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In researching how Bolt owners deal with (or don’t deal with) not having a spare tire, I came across posts where Bolt owners experienced non-repairable sidewall damage after scraping the curb or running into a pothole. I’ve scraped a curb or two and have run into my share of unavoidable potholes with my other vehicles, but never experienced any significant damage. Is it an issue with the particular tire or its low profile?
 

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Michelin tires are known to have "soft" sidewalls in order to provide a more comfortable ride. The downside is that they are somewhat more vulnerable to sidewall damage. My wife cut a curb too closely a year ago, pinching the sidewall against it, and ruining the tire. It is what it is....
 

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I forgot what tires I had on the first Bolt (leased 2017-2019), but I recall the sidewall aspect ratio was 50 and they were "low rolling resistance". In 45K miles I lost three tires to sidewall damage, one curb and two pothole events.

The new Bolt, an EUV this time, also came with 215/50R17's low rolling resistance (Michelin), which surprised me with a wall damage at around 2,500 miles. I didn't even hit the curb or drove over it, just kind of pushed against it with the front wheel, trying to get close enough to the proximity reader to swipe my access badge. Kind of the same impact you might have while parallel parking.

So yes, in 47.5K miles four tires lost. Compare and contrast with the rest of the vehicles that I drove for the past 20+ years at 30-40K mi/year average (including smaller vehicles). That was enough dejavu, so I bought 16" hubs and somewhat fatter tires, 215/55R16 Goodyear Weatheready. They do ride more softly, but it's too early to say if they are more sturdy.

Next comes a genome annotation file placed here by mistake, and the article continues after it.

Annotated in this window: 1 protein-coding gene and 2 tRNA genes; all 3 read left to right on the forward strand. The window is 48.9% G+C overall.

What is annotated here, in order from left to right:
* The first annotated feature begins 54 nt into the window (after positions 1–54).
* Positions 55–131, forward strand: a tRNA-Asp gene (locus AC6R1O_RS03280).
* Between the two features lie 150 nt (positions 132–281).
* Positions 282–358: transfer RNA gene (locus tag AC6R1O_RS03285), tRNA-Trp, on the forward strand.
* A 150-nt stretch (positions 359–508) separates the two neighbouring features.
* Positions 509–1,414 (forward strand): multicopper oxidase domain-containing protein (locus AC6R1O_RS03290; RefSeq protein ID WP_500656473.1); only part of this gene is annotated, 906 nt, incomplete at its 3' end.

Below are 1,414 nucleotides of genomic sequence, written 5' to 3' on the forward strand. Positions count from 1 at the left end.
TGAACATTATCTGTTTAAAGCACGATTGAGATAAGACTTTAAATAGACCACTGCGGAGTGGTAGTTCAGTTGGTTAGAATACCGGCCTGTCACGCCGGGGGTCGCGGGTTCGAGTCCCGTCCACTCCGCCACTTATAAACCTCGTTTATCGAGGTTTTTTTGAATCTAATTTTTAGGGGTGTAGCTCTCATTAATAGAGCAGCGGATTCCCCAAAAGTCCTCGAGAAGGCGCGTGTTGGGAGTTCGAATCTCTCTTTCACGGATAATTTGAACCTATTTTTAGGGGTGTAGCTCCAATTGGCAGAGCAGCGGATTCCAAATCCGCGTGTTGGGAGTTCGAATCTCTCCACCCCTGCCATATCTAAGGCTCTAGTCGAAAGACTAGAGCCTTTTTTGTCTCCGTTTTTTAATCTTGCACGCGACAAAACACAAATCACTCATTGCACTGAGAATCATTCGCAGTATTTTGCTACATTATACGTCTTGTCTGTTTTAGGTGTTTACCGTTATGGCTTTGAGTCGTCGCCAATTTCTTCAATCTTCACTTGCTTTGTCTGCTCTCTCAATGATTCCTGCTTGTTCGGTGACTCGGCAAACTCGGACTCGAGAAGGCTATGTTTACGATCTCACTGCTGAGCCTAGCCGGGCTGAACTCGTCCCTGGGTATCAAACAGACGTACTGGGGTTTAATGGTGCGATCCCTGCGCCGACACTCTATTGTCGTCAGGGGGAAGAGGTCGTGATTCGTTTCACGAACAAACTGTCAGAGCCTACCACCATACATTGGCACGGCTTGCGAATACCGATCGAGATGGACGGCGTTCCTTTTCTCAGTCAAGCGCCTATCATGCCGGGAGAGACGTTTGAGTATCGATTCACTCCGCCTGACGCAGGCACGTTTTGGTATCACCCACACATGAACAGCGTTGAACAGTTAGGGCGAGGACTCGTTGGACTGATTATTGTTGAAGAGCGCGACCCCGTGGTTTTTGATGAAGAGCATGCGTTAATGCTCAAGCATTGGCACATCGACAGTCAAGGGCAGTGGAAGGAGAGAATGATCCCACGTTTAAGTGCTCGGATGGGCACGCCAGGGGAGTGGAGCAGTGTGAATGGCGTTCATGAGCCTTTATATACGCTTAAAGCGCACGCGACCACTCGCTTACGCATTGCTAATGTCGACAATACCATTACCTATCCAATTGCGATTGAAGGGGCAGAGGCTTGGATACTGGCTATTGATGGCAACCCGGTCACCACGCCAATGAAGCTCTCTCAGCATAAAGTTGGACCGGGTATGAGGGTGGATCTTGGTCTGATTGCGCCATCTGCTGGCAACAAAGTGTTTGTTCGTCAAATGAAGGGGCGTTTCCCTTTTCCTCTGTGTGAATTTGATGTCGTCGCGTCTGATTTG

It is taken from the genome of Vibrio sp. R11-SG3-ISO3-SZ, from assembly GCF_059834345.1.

Spare tire: Ironically, the EUV has what looks like a donut compartment under the floor in the cargo area, but it's perhaps 1/2" smaller than the minimal size spare the Bolt can run on. I use this compartment for all kinds of emergency stuff, so it's not just sitting idle.
 

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I developed a sidewall bubble from my recent trip to Texas... probably from Snappy's Mart's unusual wavy asphault (which you can't see at night) near the EA chargers, or maybe a rough section of I-85 in South Carolina. I think it was from Snappy's because that was a bump in magnitude I have never ever experienced in any car, ever!
 

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In researching how Bolt owners deal with (or don’t deal with) not having a spare tire, I came across posts where Bolt owners experienced non-repairable sidewall damage after scraping the curb or running into a pothole. I’ve scraped a curb or two and have run into my share of unavoidable potholes with my other vehicles, but never experienced any significant damage. Is it an issue with the particular tire or its low profile?
Based on what I've read here...yes. Granted, it's pretty anecdotal.
 

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It depends. Having been in the tire business, I notice them more than most. When a car a few years old would go up on the lift for new tires, sometimes the wheels didn't have a scratch on them. Sometimes, all four would have major curb rash. That is the difference in drivers and use.

A few vehicles are worse than others for accruing wheel damage. Look at the right rear wheel on Tesla Model 3s. They're often rashed, as the rear wheels are slightly more to the rear and further out than some drivers are accustomed to. This causes them to clip the curb on right turns.